However it was an eye opener, seemed around ½ the gas jobs were refused, he got his tape out and measured and if ½" too close to cupboard it was a drawing air through teeth and jobs worth. Parking was a real problem. And the grease and muck behind the cookers was horrid.

    I am sure most good electricians would do same as me, and find a better job. OK today firms can't get away with not providing tools, in fact where I now volunteer we are told we must not use our own tools, as insurance will not cover.

    My son for a time did domestic, but like me once he worked on industrial no way was he going to return to domestic, one the pay, but also the interest, soon get fed up of fitting sockets, working on a PLC controlled inverter drive lump of machinery makes you use your brain, not simply following BS 7671 as if it was the holly bible, OK things are changing, I was looking at the problems charging electric cars, with a TN-C-S supply, but even then it seems electricians look at BS 7671 to try and make it safe, and not use their own brains.

    I think we know with a single phase supply TN-C-S is not really safe without using a reference earth rod. And I ask the question what does a domestic electrician do when he finds out what he has been doing is not now considered safe? We saw the ELCB-v role out, and then the problems, but few electricians went knocking on doors saying you know that work I did 5 years ago, well it is now not considered safe, I need to alter it, and charge you more money.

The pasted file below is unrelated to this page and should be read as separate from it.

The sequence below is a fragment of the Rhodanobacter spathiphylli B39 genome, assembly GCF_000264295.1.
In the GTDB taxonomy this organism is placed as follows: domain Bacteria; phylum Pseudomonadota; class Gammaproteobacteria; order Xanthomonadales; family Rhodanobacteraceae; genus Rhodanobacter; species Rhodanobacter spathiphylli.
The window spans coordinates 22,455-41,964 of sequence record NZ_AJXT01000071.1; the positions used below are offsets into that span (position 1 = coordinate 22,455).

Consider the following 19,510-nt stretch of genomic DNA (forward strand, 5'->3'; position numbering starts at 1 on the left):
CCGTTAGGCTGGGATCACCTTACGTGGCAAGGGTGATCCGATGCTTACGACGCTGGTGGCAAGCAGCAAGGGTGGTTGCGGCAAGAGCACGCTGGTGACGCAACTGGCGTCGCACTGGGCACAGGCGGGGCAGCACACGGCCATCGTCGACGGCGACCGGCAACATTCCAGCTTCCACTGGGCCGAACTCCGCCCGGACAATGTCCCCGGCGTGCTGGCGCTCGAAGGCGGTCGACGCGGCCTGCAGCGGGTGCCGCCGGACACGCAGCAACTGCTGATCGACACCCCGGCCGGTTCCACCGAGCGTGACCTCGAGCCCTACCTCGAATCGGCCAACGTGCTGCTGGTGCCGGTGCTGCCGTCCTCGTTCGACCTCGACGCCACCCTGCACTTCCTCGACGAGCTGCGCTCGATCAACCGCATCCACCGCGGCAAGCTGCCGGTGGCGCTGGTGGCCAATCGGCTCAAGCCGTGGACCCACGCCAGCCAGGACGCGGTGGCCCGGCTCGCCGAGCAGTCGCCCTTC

I think the domestic electrician does have a hard job, but not electrically but dealing with Joe public who do not like spending money. And the old phrase is still true, pay peanuts and you get monkeys.
     
  4. SUNRAY

    SUNRAY

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    Apart from a spell in the 70's where I slid into wiring new builds for a friend my paid work has been basically commercial and I really hate the hassle and crap that goes with domestic, firstly dealing with the customer and their detritus and secondly trying to work out what botches have been done by the succession of undertrained/inexperienced pro's and DIYers. I'm not putting all house bashers in that category but one only has to see some of the boasting on YT these days and so many times I just think 'really' or 'WTF'. If that's the 5h1t they're boasting about, I hate to think what some of their other work is like.

    There is a great deal of satisfaction opening a big control panel with no documentation and working in it for hours, days and sometimes weeks fault finding/modifying/updating and at the end closing the doors on another good job and in the meantime the electricians doing the remainder of the site work saying 'how do you know where everything goes/how it works/what's what?' etc.